‘Endings Are Hard’

Sometimes, on Facebook, there’s a question: Name the character whose death you’ll never get over.

For me, the answers have always been the standards: Henry Blake, Will Herondale, Dobby.

Now, I have to add Sam and Dean Winchester to that list, and twenty-four hours later, even typing those words makes me cry.

Isn’t that what we all want, as writers? To create characters that are so real, so beloved, that our readers/fans bawl their eyes out if something happens to them? In retrospect, I should have just said, you know what? I love the ending of the penultimate episode. They defeated Chuck. Jack has his destiny. Sam and Dean are finally free to live their lives. But no. I had to watch the series finale. Damn it.

It was my mom who got me hooked on Supernatural. Fifteen years ago, she started watching this little show about two brothers – who, I had to admit, were pretty cute – who ‘saved people and hunted things.’ But this was three years after the end of The X-Files, and believe it or not, I was still in mourning – and frankly, still pretty pissed off at Chris Carter for ending it that way, with no resolution, nothing. I had vowed I would never become that invested in a TV show again.

Not worth it, I said. Try it, she said. But I just couldn’t. I kept waiting for it to end. It seemed like it would, after all – it was fun, smart, with a great cast and a great premise. All those kinds of shows end up getting the axe. Moonlight did. Why not this one?

But it didn’t. And Sam and Dean won me over, with their cuteness and sarcasm and courage, their loyalty and resourcefulness, their amazing bond and the penchant they had for running pell-mell into danger – not because they didn’t recognize the danger, but because they felt they had no choice. This was their job. Their calling. And I liked that about them. I’ve always liked those kinds of stories, the ones where the characters know there’s a chance they’ll die (and Sam and Dean did die, several times!) but it’s not important. What’s important is fixing what’s wrong. Solving the problem. Whatever that problem might be. A ghost A vampire nest. The Apocalypse. Bringing their brother back from the dead. The usual.

For fifteen years, I’ve remained faithful, as characters came and went, as characters sacrificed themselves for the greater good (Crowley, Charlie, Rowena . . . Ellen and Jo . . . John Winchester . . . and our dear sweet Castiel, among many), as over and over, Sam and Dean defied the odds with nothing more than courage, a stubborn streak, and faith in each other.

“Endings are hard,” Chuck said in the episode Swan Song, which saw Lucifer taking over Sam so he could fight Michael in the final epic battle of good and evil – and Dean, unwilling to give up on his brother, driving to the showdown and interrupting two archangels intent on the Apocalypse. (This episode also features my favorite five second of all time: Castiel’s “Hey! Assbutt!”) At that time, we just thought Chuck was a prophet, and what he said was true of all writers. Endings suck. But what made this ending, this series finale, worse, I think, is that it was one of the last things I still shared with my mom. She died some time ago. She didn’t get to see this ending. I wasn’t conscious of that link to her, really, not until last night when I started crying and suddenly realized my tears and my grief ran deeper than watching Dean say his goodbyes to Sam, or seeing them reunited with that smile, and that “Hey, Sammy” – a line I’ve heard a thousand times over fifteen years, the line I said with him because I knew he’d say it.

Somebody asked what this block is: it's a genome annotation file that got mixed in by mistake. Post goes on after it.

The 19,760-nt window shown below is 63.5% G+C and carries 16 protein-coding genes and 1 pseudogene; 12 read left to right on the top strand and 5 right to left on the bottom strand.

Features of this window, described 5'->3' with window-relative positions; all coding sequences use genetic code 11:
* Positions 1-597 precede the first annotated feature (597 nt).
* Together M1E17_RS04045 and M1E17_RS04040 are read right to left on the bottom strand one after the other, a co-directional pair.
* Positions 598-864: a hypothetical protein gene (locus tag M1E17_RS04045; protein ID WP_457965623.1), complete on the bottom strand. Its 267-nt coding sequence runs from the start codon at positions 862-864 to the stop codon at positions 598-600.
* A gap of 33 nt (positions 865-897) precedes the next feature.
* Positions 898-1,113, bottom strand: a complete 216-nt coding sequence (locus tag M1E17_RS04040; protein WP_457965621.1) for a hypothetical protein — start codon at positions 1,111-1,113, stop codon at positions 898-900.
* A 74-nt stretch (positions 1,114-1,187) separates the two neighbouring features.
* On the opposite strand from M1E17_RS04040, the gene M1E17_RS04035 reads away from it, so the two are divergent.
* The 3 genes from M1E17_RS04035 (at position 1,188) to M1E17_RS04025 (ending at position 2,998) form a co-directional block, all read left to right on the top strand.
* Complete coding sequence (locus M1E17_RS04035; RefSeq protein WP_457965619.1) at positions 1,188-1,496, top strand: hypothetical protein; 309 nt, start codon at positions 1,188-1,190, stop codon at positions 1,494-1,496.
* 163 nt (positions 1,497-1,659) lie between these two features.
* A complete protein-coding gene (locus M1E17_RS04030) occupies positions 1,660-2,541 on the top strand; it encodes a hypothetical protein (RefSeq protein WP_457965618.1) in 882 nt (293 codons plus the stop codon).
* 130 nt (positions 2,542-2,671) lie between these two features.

Supernatural was first and foremost about family. That was clear in every episode. To Dean, nothing was more important. Never give up on family. Whether that family was his brother and dad, or whether it was the extended, adopted family they created – Charlie, Castiel, Jodi, Jack – family was first and foremost, and my mom was really the last of mine. I have siblings, but we don’t talk and after a lifetime of their treatment, that’s fine. But you knew, always, that Sam and Dean would do anything for each other – making a deal with a crossroads demon, whatever it took. It felt like not just the end of one of my favorite series, but it felt like that last tiny link I still had with my mom was suddenly severed.

So to me, this show about two brothers ‘saving people, hunting things’ was far more than that. It was inspiration and comfort. It was an hour of believing in the good in people again. It was a last bit of connection to my mom. It was hope. I know that sounds corny, but really, that’s what it was. The writers took big risks – making angels into douchebags?! Who would have done that?! But it was brilliant! You never knew what would happen next – but whatever it was, you knew one thing: Sam and Dean would survive it, together. They were an inspiration for how to live life, to never give up, which was the basis of the mental health initiatives that Jensen Ackles and Jared Padelecki have sponsored and supported.

So thank you to the cast and crew, the writers and directors and producers, for giving us fifteen years of an amazing show. Hopefully, I can find it in myself to start living my life with that kind of courage and conviction.

The sarcasm, I already have. 🙂

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